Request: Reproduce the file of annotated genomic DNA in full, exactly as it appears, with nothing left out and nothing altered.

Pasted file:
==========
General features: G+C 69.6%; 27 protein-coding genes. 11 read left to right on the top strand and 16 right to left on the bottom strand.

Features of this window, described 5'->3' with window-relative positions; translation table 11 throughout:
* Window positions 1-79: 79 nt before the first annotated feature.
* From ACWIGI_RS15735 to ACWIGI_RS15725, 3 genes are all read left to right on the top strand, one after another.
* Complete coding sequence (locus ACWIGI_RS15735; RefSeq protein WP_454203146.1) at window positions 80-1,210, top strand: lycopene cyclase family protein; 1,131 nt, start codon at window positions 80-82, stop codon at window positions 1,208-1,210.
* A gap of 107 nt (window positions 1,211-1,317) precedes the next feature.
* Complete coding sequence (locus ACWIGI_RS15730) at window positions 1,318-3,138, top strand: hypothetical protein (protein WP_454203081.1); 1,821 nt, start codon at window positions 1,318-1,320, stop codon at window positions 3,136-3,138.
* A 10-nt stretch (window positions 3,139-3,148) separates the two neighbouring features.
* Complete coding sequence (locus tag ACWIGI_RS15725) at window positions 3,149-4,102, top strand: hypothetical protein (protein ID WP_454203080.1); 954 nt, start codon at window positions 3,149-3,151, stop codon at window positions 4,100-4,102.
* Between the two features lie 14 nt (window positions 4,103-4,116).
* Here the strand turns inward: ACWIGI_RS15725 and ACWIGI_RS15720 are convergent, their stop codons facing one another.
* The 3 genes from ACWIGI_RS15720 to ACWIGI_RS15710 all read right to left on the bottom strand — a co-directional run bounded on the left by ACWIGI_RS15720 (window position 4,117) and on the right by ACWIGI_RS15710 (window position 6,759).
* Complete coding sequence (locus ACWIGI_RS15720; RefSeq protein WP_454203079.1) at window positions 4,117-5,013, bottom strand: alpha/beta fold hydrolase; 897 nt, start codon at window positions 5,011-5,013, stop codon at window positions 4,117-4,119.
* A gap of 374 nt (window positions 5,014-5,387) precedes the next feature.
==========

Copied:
General features: G+C 69.6%; 27 protein-coding genes. 11 read left to right on the top strand and 16 right to left on the bottom strand.

Features of this window, described 5'->3' with window-relative positions; translation table 11 throughout:
* Window positions 1-79: 79 nt before the first annotated feature.
* From ACWIGI_RS15735 to ACWIGI_RS15725, 3 genes are all read left to right on the top strand, one after another.
* Complete coding sequence (locus ACWIGI_RS15735; RefSeq protein WP_454203146.1) at window positions 80-1,210, top strand: lycopene cyclase family protein; 1,131 nt, start codon at window positions 80-82, stop codon at window positions 1,208-1,210.
* A gap of 107 nt (window positions 1,211-1,317) precedes the next feature.
* Complete coding sequence (locus ACWIGI_RS15730) at window positions 1,318-3,138, top strand: hypothetical protein (protein WP_454203081.1); 1,821 nt, start codon at window positions 1,318-1,320, stop codon at window positions 3,136-3,138.
* A 10-nt stretch (window positions 3,139-3,148) separates the two neighbouring features.
* Complete coding sequence (locus tag ACWIGI_RS15725) at window positions 3,149-4,102, top strand: hypothetical protein (protein ID WP_454203080.1); 954 nt, start codon at window positions 3,149-3,151, stop codon at window positions 4,100-4,102.
* Between the two features lie 14 nt (window positions 4,103-4,116).
* Here the strand turns inward: ACWIGI_RS15725 and ACWIGI_RS15720 are convergent, their stop codons facing one another.
* The 3 genes from ACWIGI_RS15720 to ACWIGI_RS15710 all read right to left on the bottom strand — a co-directional run bounded on the left by ACWIGI_RS15720 (window position 4,117) and on the right by ACWIGI_RS15710 (window position 6,759).
* Complete coding sequence (locus ACWIGI_RS15720; RefSeq protein WP_454203079.1) at window positions 4,117-5,013, bottom strand: alpha/beta fold hydrolase; 897 nt, start codon at window positions 5,011-5,013, stop codon at window positions 4,117-4,119.
* A gap of 374 nt (window positions 5,014-5,387) precedes the next feature.